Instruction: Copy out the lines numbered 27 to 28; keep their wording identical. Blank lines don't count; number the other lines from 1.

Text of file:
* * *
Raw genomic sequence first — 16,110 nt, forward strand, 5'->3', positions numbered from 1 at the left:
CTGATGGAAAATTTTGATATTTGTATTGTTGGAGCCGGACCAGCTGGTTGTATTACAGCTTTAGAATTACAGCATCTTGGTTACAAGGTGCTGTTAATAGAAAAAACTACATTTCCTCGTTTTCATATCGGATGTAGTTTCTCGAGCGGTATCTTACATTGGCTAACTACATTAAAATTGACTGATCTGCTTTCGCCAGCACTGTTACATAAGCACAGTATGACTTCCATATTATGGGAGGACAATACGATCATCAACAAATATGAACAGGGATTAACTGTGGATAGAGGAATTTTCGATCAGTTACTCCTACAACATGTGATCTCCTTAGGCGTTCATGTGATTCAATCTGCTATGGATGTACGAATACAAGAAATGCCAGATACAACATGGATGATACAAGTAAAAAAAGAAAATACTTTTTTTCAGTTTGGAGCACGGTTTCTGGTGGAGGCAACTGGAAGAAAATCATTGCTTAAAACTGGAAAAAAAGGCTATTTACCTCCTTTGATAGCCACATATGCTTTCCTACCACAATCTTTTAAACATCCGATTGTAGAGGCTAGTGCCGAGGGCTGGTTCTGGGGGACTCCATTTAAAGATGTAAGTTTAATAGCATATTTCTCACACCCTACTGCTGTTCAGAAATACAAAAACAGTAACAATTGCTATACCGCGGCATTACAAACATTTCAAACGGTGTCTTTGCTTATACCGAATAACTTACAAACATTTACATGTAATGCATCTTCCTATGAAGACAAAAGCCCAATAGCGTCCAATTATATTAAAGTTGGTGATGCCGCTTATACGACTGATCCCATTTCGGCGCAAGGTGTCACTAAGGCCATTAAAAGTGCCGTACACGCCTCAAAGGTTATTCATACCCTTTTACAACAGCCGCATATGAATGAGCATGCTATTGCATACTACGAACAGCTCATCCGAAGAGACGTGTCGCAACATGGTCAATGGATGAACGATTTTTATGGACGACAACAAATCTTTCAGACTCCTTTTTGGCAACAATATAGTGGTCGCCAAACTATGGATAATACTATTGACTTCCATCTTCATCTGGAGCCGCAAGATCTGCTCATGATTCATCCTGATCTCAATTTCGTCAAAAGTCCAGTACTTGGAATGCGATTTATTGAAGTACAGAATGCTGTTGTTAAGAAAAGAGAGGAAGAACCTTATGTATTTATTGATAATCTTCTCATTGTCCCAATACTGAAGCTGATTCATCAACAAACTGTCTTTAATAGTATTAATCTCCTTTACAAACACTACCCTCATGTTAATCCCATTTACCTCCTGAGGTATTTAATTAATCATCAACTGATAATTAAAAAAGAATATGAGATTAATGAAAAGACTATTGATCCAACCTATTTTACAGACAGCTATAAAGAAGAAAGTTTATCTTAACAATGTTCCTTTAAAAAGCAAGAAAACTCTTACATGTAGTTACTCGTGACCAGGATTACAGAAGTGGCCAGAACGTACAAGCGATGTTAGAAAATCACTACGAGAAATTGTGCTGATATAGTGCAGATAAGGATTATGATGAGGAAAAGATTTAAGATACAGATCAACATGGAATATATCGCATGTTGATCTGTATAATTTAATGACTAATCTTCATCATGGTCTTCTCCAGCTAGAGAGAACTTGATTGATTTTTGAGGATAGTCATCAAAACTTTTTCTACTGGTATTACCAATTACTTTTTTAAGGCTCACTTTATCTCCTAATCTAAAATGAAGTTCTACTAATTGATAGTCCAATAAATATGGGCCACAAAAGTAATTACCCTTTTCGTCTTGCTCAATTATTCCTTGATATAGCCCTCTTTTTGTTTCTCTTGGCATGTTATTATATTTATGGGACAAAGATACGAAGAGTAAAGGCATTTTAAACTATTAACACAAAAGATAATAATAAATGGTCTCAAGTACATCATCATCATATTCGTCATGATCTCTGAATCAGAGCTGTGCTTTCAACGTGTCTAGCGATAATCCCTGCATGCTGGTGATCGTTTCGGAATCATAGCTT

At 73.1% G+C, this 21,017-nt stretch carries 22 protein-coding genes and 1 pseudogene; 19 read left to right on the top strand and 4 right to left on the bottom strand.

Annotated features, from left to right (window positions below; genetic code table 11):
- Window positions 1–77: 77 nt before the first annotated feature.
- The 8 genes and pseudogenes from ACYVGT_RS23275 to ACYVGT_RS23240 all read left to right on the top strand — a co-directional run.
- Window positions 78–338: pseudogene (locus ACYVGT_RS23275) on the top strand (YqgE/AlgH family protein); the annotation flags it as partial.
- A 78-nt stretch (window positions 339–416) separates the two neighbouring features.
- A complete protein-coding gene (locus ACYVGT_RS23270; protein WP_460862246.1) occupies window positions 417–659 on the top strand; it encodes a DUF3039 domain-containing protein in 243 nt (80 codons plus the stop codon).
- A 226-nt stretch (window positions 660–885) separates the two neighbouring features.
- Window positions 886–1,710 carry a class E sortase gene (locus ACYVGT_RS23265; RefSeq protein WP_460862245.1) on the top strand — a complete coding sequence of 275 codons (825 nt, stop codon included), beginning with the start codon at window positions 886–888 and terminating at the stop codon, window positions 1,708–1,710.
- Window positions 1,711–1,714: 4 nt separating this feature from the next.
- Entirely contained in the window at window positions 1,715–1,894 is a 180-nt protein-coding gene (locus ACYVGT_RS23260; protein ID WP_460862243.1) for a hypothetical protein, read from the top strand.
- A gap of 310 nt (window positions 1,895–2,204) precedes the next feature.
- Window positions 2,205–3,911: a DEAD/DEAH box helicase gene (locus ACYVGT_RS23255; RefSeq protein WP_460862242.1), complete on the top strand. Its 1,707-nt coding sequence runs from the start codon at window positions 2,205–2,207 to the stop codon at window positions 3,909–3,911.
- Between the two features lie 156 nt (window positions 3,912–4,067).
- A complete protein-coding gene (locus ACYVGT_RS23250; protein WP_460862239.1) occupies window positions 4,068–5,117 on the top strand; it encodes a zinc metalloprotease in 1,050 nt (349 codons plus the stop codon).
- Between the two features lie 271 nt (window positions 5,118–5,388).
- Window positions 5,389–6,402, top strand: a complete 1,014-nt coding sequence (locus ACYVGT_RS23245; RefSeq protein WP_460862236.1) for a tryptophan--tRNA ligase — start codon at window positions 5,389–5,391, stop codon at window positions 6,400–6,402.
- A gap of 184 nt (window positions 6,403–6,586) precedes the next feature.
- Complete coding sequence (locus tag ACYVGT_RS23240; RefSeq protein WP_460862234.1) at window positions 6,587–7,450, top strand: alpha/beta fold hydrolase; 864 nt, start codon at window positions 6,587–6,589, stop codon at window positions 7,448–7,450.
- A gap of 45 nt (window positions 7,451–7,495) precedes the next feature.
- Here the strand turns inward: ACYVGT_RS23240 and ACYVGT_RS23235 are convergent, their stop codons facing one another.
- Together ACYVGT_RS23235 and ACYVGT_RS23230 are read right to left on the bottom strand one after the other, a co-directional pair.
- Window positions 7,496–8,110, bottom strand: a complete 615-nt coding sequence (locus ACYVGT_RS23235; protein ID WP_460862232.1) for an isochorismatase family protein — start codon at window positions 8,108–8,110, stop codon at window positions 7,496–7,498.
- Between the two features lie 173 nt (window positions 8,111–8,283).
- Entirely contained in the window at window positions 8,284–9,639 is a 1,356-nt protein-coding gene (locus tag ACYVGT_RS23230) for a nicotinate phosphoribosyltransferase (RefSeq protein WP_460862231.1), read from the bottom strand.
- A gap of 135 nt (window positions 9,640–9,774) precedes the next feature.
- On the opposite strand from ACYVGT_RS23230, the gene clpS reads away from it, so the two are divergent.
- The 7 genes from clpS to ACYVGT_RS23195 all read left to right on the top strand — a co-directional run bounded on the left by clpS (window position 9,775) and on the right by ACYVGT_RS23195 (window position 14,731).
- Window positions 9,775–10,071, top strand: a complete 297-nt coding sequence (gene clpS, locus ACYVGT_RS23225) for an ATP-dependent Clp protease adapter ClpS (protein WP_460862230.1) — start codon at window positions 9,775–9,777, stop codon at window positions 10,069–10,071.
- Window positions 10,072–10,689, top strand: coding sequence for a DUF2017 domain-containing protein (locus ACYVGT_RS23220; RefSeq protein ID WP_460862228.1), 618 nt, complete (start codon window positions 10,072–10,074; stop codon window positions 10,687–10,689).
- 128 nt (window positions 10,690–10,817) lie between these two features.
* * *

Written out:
- Entirely contained in the window at window positions 8,284–9,639 is a 1,356-nt protein-coding gene (locus tag ACYVGT_RS23230) for a nicotinate phosphoribosyltransferase (RefSeq protein WP_460862231.1), read from the bottom strand.
- A gap of 135 nt (window positions 9,640–9,774) precedes the next feature.